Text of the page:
Some countries have started to take their visa application process digital and offer what’s known as an “e-visa” (as in “electronic visa”). If a country you want to visit offers an e-visa, don’t even hesitate: do it! It allows you to apply online for your visa and receive it digitally, so you don’t need to ship off your passport or stand in line. It’s amazingly efficient and something every traveler should take advantage of whenever possible.
When I lived in Turkey, it was a bit of pain to get a visa because it had to be done in person, making it quite time-consuming. Now, since Turkey uses an e-visa, it doesn’t take long at all.
Consider Application in Different Countries
Okay, now this is a travel hack that many long-term travelers, like myself, exploit. Many countries that issue visas have different prices depending on where you apply for them. So, for example, an American looking to get a multi-entry visa to China from the U.S. will pay about $140 in fees, meanwhile, that same visa for an American applying at the Chinese embassy in Bangkok will cost around $156. The lesson here is that is that if you’re planning a trip through several different countries, you can compare all the visa application fees for where you’re going from where you’ll be and maybe find a way to save some money.
Certain visas can also be less difficult to obtain if you apply for them from certain countries. For example, it’s easier to get a 60-day visa for Thailand in Laos than it is in the U.S.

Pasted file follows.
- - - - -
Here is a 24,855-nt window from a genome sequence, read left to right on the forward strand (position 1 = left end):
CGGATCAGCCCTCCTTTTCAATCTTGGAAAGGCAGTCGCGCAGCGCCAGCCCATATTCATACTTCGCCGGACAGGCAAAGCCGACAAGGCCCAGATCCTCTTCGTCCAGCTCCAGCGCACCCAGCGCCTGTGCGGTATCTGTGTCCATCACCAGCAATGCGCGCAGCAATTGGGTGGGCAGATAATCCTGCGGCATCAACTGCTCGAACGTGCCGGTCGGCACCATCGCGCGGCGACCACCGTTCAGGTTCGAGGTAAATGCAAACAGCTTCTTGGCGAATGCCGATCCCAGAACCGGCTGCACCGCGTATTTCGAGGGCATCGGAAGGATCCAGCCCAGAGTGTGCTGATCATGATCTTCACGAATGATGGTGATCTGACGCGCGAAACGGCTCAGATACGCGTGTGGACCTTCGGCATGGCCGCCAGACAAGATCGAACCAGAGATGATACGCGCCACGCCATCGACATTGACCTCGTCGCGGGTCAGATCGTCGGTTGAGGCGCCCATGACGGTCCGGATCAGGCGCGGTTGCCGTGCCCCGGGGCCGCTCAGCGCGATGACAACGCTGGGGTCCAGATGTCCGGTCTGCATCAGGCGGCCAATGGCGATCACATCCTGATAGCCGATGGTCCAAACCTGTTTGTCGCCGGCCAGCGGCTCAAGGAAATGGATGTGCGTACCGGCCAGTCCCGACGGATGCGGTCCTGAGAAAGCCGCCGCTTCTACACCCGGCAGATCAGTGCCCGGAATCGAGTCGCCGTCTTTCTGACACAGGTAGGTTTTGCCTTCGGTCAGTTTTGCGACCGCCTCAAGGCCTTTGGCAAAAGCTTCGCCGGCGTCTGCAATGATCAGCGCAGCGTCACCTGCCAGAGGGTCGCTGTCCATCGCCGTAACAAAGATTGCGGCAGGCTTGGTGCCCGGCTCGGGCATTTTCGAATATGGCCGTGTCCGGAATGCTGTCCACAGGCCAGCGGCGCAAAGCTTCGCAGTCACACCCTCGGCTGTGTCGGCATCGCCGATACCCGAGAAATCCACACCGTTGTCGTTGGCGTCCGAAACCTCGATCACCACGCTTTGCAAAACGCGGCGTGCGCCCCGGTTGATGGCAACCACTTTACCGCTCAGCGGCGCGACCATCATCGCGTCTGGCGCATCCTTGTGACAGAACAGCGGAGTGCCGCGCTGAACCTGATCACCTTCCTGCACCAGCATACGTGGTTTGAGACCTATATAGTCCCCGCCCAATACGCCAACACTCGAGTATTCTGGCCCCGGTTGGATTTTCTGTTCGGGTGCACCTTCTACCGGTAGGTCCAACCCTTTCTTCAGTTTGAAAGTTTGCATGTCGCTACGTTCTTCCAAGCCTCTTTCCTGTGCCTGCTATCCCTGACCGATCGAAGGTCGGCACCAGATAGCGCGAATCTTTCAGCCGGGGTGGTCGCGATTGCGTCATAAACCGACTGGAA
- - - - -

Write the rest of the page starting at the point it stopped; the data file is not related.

Make Sure You Have Enough Pages for a Visa
Blank passport page requirements are relatively universal. Most countries require you have at least 2 to 4 blank pages to allow you to enter the country, some even require 6. U.S. passport holders used to be able to get additional blank pages added to their existing passports, but that was phased out in 2016. To make up the loss of adding pages, any American that now applies to renew their passport from overseas will automatically get a 52-pages passport, which those who apply for a passport in the U.S. have to request on their application.
Personally, I’m on my third passport and my current travel plans will finish it off by March 2018. At that point, I’ll have to get a new one, which will probably be the 52-page version.
Always Check Your Destination’s Official Immigration Site First
There are thousands of “visa services” out there and a lot of these organizations give out largely false information. So be sure to check your home country’s visa site as well as your target country’s to ensure you have the most accurate information.
Remember when I mentioned the State Department’s website above? Well, the same section where you can look up a summary of country’s visa requirements for U.S. passport holders also links to those country’s official immigration sites.
Be Calm and Humble
So you’ve got your visa situation figured out and you land in your destination. It’s all good right? Nope. You have one last barrier that people rarely talk about — the immigration officer. Especially for visa on arrival countries the United Kingdom, that agent has the power to say “yes” or “no” to your entry to the country. A lot of times, they’ll look over your travel documents, stamp your passport, let you in. But sometimes, they’ll pepper you with questions (“Where are you staying?” “What’s the purpose of your visit?” “Who are you traveling with?”). I’ve had some pretty awkward and funny situations talking to immigration officers over the years, usually about when I have to explain what I do for a living and especially when there’s a language barrier. But as long as you remain calm and humble, you’ll be fine.